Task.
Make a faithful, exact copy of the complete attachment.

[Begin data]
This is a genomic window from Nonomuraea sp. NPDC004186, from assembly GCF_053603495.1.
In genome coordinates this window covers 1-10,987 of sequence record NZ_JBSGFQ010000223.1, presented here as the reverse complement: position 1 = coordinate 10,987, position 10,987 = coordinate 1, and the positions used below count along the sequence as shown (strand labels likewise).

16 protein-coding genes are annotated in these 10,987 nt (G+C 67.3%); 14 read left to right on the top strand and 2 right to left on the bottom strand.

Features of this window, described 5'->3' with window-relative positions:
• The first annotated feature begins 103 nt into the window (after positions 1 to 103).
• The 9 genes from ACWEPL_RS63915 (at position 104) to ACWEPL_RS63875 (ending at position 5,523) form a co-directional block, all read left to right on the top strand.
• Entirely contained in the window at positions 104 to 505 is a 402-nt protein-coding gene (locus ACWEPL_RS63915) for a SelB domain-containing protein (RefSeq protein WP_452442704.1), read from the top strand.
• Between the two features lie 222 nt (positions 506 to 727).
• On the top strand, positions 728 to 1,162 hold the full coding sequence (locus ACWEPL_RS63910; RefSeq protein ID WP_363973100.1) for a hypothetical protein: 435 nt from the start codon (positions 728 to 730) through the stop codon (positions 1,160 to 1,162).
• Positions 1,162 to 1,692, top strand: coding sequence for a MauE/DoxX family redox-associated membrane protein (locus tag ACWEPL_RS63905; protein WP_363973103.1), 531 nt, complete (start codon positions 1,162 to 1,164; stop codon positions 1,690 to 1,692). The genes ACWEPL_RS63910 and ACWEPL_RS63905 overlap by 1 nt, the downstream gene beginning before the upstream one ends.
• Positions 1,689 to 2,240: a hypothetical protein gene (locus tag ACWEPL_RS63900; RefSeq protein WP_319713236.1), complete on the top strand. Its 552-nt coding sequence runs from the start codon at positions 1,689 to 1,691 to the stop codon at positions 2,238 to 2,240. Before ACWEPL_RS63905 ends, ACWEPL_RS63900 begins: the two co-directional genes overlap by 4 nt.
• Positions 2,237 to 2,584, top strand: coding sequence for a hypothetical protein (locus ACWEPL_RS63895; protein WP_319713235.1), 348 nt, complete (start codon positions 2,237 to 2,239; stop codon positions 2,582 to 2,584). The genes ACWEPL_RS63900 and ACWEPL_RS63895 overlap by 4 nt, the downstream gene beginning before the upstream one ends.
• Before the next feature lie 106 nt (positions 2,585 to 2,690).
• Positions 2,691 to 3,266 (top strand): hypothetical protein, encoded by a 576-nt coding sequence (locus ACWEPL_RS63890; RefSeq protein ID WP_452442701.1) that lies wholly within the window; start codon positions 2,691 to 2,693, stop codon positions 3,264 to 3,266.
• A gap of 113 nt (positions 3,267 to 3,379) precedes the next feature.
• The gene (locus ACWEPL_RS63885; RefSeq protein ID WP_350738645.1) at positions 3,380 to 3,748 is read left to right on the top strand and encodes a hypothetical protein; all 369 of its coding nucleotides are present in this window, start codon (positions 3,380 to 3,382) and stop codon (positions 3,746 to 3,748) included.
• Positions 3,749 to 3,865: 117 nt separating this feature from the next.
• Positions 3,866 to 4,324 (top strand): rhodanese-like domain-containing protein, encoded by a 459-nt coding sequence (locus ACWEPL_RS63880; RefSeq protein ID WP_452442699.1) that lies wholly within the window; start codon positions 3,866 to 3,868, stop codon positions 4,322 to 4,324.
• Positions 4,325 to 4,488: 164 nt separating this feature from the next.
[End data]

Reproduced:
This is a genomic window from Nonomuraea sp. NPDC004186, from assembly GCF_053603495.1.
In genome coordinates this window covers 1-10,987 of sequence record NZ_JBSGFQ010000223.1, presented here as the reverse complement: position 1 = coordinate 10,987, position 10,987 = coordinate 1, and the positions used below count along the sequence as shown (strand labels likewise).

16 protein-coding genes are annotated in these 10,987 nt (G+C 67.3%); 14 read left to right on the top strand and 2 right to left on the bottom strand.

Features of this window, described 5'->3' with window-relative positions:
• The first annotated feature begins 103 nt into the window (after positions 1 to 103).
• The 9 genes from ACWEPL_RS63915 (at position 104) to ACWEPL_RS63875 (ending at position 5,523) form a co-directional block, all read left to right on the top strand.
• Entirely contained in the window at positions 104 to 505 is a 402-nt protein-coding gene (locus ACWEPL_RS63915) for a SelB domain-containing protein (RefSeq protein WP_452442704.1), read from the top strand.
• Between the two features lie 222 nt (positions 506 to 727).
• On the top strand, positions 728 to 1,162 hold the full coding sequence (locus ACWEPL_RS63910; RefSeq protein ID WP_363973100.1) for a hypothetical protein: 435 nt from the start codon (positions 728 to 730) through the stop codon (positions 1,160 to 1,162).
• Positions 1,162 to 1,692, top strand: coding sequence for a MauE/DoxX family redox-associated membrane protein (locus tag ACWEPL_RS63905; protein WP_363973103.1), 531 nt, complete (start codon positions 1,162 to 1,164; stop codon positions 1,690 to 1,692). The genes ACWEPL_RS63910 and ACWEPL_RS63905 overlap by 1 nt, the downstream gene beginning before the upstream one ends.
• Positions 1,689 to 2,240: a hypothetical protein gene (locus tag ACWEPL_RS63900; RefSeq protein WP_319713236.1), complete on the top strand. Its 552-nt coding sequence runs from the start codon at positions 1,689 to 1,691 to the stop codon at positions 2,238 to 2,240. Before ACWEPL_RS63905 ends, ACWEPL_RS63900 begins: the two co-directional genes overlap by 4 nt.
• Positions 2,237 to 2,584, top strand: coding sequence for a hypothetical protein (locus ACWEPL_RS63895; protein WP_319713235.1), 348 nt, complete (start codon positions 2,237 to 2,239; stop codon positions 2,582 to 2,584). The genes ACWEPL_RS63900 and ACWEPL_RS63895 overlap by 4 nt, the downstream gene beginning before the upstream one ends.
• Before the next feature lie 106 nt (positions 2,585 to 2,690).
• Positions 2,691 to 3,266 (top strand): hypothetical protein, encoded by a 576-nt coding sequence (locus ACWEPL_RS63890; RefSeq protein ID WP_452442701.1) that lies wholly within the window; start codon positions 2,691 to 2,693, stop codon positions 3,264 to 3,266.
• A gap of 113 nt (positions 3,267 to 3,379) precedes the next feature.
• The gene (locus ACWEPL_RS63885; RefSeq protein ID WP_350738645.1) at positions 3,380 to 3,748 is read left to right on the top strand and encodes a hypothetical protein; all 369 of its coding nucleotides are present in this window, start codon (positions 3,380 to 3,382) and stop codon (positions 3,746 to 3,748) included.
• Positions 3,749 to 3,865: 117 nt separating this feature from the next.
• Positions 3,866 to 4,324 (top strand): rhodanese-like domain-containing protein, encoded by a 459-nt coding sequence (locus ACWEPL_RS63880; RefSeq protein ID WP_452442699.1) that lies wholly within the window; start codon positions 3,866 to 3,868, stop codon positions 4,322 to 4,324.
• Positions 4,325 to 4,488: 164 nt separating this feature from the next.